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Occurrence and distribution of cowpea damping-off and stem rot and associated fungi in Benin
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Damping-off and stem rot of cowpea is an important soil-borne disease worldwide. Cowpea fields were randomly chosen in each agro-ecological zone in Benin and surveyed in 2001 and 2002 to determine the occurrence of the diseases throughout the country. Diseased plants, prevailing environmental conditions and cowpea grower cultural practices were recorded and causal agents associated with the disease identified. Results indicated that damping-off and stem rot were distributed throughout Benin. The disease incidence was higher in the South (0·074) and Centre zones (0·063) than in the other zones (<0·02) in the country. Among factors influencing the disease incidence, cultural practices such as sole crop and no-till systems appeared to be most important. Isolated fungi included Sclerotium rolfsii, Fusarium spp., Pythium ultimum, Rhizoctonia solani, Phoma sp., Rhizopus sp. and Trichoderma harzianum. None of the Fusarium, T. harzianum or Rhizopus sp. isolates were pathogenic in the greenhouse. Pythium ultimum, R. solani and Phoma sp. were infrequently isolated and few isolates caused the disease symptoms in the greenhouse. However, this is the first report of Phoma sp. causing damping-off and stem rot of cowpea in Benin. Sclerotium rolfsii was by far the most common species isolated from all the agro-ecological zones and all isolates were pathogenic on cowpea in the greenhouse. Sclerotium rolfsii was considered to be the main causal agent of cowpea damping-off and stem rot in the Republic of Benin due to its wide distribution, high incidence and predominance on plants with damping-off and stem rot symptoms.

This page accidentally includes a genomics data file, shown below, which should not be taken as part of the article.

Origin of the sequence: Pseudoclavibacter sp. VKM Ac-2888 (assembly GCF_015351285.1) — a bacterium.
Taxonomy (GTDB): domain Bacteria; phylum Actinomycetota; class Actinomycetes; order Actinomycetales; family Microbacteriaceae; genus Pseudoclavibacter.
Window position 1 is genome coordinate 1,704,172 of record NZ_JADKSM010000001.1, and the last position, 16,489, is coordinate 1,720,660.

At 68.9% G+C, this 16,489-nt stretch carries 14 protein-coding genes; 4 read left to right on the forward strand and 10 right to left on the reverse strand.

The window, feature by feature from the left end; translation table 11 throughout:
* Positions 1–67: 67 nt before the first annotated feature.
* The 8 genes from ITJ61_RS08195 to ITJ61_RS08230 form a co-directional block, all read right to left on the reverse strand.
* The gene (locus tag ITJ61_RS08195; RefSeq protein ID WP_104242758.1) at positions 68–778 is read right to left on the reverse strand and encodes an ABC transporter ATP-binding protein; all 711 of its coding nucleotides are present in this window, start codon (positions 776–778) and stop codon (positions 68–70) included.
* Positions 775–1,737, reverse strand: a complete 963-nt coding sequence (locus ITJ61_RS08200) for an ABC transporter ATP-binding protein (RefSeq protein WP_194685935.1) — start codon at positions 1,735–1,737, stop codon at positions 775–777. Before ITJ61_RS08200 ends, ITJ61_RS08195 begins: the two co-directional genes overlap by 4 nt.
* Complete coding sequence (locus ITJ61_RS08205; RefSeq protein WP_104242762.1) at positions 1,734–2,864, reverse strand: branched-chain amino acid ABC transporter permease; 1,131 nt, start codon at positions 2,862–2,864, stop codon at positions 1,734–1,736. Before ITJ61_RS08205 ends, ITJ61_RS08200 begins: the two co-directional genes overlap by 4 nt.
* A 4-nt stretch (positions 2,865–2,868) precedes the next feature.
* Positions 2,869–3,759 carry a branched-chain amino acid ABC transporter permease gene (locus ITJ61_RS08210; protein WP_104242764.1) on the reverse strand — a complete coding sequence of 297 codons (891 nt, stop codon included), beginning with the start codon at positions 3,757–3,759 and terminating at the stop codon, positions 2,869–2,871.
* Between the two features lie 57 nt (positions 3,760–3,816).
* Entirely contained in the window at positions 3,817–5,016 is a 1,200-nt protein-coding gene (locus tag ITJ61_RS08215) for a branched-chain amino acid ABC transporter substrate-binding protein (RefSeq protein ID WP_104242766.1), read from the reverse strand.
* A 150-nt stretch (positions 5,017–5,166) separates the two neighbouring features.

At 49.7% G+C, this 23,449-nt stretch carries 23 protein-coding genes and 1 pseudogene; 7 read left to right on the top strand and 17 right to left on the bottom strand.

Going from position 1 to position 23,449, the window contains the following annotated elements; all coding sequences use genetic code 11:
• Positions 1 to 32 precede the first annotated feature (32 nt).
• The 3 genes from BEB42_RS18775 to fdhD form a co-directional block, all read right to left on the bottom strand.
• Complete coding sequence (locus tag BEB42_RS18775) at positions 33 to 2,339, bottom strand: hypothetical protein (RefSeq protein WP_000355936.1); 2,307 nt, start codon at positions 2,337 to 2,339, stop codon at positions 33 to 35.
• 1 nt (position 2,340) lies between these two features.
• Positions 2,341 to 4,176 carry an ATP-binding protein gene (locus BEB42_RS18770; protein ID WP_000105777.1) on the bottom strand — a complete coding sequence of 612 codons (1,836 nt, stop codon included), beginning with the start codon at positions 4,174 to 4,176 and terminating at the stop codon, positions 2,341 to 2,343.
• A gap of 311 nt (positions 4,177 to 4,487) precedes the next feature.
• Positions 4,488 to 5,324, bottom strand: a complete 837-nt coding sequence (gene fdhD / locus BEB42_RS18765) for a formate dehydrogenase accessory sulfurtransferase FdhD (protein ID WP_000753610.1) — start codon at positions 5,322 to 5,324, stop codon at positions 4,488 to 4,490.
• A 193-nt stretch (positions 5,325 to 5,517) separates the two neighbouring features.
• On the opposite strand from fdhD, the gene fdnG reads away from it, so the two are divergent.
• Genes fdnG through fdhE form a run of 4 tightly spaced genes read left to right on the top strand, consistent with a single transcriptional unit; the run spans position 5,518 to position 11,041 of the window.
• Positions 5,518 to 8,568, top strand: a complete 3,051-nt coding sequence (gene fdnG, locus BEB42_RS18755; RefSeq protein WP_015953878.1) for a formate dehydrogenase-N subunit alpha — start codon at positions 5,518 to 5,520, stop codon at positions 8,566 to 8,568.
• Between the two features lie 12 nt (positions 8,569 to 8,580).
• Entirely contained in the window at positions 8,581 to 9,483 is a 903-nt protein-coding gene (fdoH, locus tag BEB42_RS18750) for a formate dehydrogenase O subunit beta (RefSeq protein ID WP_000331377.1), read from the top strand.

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Permanent link to this itemhttps://hdl.handle.net/20.500.12478/4097
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